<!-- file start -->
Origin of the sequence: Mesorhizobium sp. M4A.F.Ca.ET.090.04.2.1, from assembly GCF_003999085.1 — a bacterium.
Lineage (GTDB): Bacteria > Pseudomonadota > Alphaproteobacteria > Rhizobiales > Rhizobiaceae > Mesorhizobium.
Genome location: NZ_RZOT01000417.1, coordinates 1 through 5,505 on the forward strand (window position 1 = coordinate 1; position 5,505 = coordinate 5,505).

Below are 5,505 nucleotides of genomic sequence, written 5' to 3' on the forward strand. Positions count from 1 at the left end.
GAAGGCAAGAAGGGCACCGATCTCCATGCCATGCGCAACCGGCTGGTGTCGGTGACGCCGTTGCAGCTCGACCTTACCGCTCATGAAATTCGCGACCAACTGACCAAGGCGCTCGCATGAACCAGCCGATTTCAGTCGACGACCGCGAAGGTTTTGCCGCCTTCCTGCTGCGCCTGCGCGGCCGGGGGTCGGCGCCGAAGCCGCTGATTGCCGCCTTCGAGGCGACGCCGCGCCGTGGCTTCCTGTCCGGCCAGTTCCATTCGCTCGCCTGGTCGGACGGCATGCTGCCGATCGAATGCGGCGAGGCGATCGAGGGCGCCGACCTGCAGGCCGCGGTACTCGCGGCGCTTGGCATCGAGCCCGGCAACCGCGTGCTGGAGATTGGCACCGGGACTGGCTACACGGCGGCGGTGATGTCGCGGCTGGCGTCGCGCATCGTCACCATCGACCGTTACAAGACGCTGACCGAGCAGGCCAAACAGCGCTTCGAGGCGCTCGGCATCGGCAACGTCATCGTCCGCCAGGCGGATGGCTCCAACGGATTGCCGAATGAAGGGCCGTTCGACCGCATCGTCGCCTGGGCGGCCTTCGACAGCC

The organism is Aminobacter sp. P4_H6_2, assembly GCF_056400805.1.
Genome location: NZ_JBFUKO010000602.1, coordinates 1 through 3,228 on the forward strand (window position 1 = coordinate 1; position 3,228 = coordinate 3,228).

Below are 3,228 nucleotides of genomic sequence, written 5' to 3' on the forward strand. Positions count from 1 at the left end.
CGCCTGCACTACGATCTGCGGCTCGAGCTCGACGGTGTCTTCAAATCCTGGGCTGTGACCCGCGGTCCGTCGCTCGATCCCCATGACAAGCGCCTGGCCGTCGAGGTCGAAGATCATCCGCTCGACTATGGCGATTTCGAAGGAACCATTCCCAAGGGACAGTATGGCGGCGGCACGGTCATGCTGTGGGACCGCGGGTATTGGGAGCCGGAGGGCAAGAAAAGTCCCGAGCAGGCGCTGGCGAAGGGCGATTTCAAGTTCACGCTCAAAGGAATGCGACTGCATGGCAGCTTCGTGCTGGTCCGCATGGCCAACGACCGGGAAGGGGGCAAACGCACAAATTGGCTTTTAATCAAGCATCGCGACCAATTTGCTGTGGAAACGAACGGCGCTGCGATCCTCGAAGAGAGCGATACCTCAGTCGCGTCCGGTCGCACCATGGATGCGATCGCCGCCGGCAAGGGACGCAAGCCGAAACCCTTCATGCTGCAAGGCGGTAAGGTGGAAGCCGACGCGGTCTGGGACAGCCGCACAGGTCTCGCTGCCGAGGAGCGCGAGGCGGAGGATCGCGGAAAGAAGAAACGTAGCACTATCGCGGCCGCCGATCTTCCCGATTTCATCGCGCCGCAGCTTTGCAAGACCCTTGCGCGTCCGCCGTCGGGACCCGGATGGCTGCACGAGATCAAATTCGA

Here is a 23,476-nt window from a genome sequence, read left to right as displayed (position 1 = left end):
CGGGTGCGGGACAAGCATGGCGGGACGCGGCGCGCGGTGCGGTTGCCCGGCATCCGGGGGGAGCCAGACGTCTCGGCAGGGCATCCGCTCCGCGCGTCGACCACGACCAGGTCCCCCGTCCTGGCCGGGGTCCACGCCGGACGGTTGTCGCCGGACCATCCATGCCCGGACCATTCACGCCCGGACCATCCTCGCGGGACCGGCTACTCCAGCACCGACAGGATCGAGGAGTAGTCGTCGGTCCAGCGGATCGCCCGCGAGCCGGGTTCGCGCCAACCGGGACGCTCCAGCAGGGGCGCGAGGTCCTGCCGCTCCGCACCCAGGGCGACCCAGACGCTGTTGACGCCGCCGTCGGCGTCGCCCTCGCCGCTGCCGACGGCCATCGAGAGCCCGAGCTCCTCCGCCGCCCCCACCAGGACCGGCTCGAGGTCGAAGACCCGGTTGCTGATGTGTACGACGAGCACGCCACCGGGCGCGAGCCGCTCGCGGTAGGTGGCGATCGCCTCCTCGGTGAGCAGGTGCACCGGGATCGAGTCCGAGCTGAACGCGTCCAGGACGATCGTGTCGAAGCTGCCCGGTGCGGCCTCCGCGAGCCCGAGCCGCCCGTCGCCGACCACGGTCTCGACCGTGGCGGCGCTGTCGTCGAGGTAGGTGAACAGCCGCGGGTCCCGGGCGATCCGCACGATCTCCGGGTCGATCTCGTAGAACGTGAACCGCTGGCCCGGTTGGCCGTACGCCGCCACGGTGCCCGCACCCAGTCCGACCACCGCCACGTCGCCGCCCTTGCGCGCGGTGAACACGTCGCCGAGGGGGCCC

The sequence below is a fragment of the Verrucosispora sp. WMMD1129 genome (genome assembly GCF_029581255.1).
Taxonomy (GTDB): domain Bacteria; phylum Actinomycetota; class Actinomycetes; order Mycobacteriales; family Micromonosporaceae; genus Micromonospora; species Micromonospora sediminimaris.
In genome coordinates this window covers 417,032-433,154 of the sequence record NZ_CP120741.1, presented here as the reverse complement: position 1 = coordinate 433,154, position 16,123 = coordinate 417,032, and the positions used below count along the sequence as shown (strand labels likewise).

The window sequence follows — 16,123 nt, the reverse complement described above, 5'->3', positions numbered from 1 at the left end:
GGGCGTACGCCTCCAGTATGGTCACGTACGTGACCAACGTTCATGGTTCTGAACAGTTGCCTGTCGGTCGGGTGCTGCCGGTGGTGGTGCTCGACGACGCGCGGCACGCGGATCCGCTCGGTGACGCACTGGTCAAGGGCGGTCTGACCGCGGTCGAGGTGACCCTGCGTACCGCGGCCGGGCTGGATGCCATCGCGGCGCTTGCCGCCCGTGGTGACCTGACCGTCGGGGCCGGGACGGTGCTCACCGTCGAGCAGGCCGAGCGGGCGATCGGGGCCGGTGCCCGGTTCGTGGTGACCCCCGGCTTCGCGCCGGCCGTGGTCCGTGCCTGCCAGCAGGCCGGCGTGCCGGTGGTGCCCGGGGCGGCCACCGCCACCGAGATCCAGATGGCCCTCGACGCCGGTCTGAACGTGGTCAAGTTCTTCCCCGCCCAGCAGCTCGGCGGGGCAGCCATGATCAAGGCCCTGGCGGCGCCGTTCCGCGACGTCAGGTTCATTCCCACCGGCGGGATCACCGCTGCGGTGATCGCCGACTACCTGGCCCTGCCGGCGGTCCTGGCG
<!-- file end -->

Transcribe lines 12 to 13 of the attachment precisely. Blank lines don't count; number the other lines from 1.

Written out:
The sequence below is a fragment of the Verrucosispora sp. WMMD1129 genome (genome assembly GCF_029581255.1).
Taxonomy (GTDB): domain Bacteria; phylum Actinomycetota; class Actinomycetes; order Mycobacteriales; family Micromonosporaceae; genus Micromonospora; species Micromonospora sediminimaris.